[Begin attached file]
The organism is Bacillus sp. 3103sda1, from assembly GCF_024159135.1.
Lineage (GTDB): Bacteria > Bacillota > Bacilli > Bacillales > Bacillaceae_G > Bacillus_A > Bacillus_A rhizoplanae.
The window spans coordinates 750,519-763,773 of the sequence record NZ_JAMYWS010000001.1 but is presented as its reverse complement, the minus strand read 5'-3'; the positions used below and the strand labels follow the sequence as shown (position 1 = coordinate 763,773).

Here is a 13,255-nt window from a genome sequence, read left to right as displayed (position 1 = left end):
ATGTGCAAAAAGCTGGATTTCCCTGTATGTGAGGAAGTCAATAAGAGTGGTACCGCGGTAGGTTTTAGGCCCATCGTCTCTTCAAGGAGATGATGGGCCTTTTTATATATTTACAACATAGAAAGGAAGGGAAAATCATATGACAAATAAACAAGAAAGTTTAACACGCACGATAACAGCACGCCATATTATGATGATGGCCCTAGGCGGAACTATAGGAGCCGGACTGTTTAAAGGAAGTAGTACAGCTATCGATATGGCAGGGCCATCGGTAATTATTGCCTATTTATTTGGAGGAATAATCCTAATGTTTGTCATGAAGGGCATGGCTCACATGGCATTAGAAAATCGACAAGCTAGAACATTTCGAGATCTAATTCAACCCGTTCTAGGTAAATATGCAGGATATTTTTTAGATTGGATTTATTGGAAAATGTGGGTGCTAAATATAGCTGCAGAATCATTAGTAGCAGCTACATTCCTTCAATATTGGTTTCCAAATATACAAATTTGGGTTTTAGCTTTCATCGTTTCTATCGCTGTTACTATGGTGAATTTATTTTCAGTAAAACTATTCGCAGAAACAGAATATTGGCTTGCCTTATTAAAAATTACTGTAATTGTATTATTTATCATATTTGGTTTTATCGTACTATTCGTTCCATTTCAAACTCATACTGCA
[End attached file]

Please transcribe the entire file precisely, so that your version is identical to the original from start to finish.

The organism is Bacillus sp. 3103sda1, from assembly GCF_024159135.1.
Lineage (GTDB): Bacteria > Bacillota > Bacilli > Bacillales > Bacillaceae_G > Bacillus_A > Bacillus_A rhizoplanae.
The window spans coordinates 750,519-763,773 of the sequence record NZ_JAMYWS010000001.1 but is presented as its reverse complement, the minus strand read 5'-3'; the positions used below and the strand labels follow the sequence as shown (position 1 = coordinate 763,773).

Here is a 13,255-nt window from a genome sequence, read left to right as displayed (position 1 = left end):
ATGTGCAAAAAGCTGGATTTCCCTGTATGTGAGGAAGTCAATAAGAGTGGTACCGCGGTAGGTTTTAGGCCCATCGTCTCTTCAAGGAGATGATGGGCCTTTTTATATATTTACAACATAGAAAGGAAGGGAAAATCATATGACAAATAAACAAGAAAGTTTAACACGCACGATAACAGCACGCCATATTATGATGATGGCCCTAGGCGGAACTATAGGAGCCGGACTGTTTAAAGGAAGTAGTACAGCTATCGATATGGCAGGGCCATCGGTAATTATTGCCTATTTATTTGGAGGAATAATCCTAATGTTTGTCATGAAGGGCATGGCTCACATGGCATTAGAAAATCGACAAGCTAGAACATTTCGAGATCTAATTCAACCCGTTCTAGGTAAATATGCAGGATATTTTTTAGATTGGATTTATTGGAAAATGTGGGTGCTAAATATAGCTGCAGAATCATTAGTAGCAGCTACATTCCTTCAATATTGGTTTCCAAATATACAAATTTGGGTTTTAGCTTTCATCGTTTCTATCGCTGTTACTATGGTGAATTTATTTTCAGTAAAACTATTCGCAGAAACAGAATATTGGCTTGCCTTATTAAAAATTACTGTAATTGTATTATTTATCATATTTGGTTTTATCGTACTATTCGTTCCATTTCAAACTCATACTGCA